“I started using a Water Pick in 1982 and now have the Phillips equivalent, which I have to say is a bit of a faff to use as an ultrasonic toothbrush – I look forward to getting my teeth into the Dyson.
Maybe with many apparent functional innovations available today it is the marketing and branding that is the strongest suite. There can be a fine line between useful gadgets and feckless gimmicks – the key is to actually improve experience of life and not create landfill.”
“A consumer product which drives me mad every time I see one being used is the leaf blower. They seem to be the least efficient solution to gathering leaves possible.
Using a petrol engine to drive a fan to create wind that approximately blows the leaves in a vague direction just seems wrong. To top it all, the noise they produce shatters the atmosphere of the environment in which they are used. There has to be a better way.”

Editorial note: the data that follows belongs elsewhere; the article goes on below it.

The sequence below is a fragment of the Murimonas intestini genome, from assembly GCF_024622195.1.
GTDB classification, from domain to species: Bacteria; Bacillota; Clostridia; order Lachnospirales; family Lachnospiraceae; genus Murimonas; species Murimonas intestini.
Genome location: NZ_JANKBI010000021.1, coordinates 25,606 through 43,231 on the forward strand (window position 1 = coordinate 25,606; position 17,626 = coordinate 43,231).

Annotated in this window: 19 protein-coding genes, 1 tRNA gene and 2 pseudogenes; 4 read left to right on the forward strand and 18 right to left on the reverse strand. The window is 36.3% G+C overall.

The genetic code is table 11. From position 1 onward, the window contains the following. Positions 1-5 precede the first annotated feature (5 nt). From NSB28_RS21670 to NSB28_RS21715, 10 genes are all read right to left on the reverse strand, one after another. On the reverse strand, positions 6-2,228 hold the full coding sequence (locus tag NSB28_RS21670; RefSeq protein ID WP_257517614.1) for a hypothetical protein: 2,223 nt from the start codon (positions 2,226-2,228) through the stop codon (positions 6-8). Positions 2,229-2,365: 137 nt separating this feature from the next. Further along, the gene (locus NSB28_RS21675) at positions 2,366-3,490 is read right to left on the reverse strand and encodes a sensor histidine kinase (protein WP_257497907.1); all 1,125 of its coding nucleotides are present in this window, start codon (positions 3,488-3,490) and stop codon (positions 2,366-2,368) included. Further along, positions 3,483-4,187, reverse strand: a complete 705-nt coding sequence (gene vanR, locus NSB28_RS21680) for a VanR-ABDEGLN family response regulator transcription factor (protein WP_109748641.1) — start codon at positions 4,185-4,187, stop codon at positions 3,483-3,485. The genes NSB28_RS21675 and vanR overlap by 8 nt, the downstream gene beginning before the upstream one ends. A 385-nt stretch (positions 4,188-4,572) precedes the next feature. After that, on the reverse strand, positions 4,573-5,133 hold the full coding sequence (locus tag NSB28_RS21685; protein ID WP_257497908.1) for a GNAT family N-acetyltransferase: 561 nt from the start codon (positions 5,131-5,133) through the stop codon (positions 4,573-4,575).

“When designing products we think of entire experiences, which include a convergence of physical and digital ecosystems. Many domestic appliances would benefit from this thinking, but the real opportunity for designers is how we can change consumer behaviours to adopt a culture of repair, refurbish and reuse that improves the longevity of products – the circular economy.
This is something we have realised at Seymourpowell through our involvement with Fairphone. When designing product experiences, designers need to apply this rationale and strive to make it a reality.
Imagine retro fitting your existing appliances with technology to make them clever and in turn prolonging their life beyond landfill. There is no domestic appliance that wouldn’t desperately benefit from this thinking.”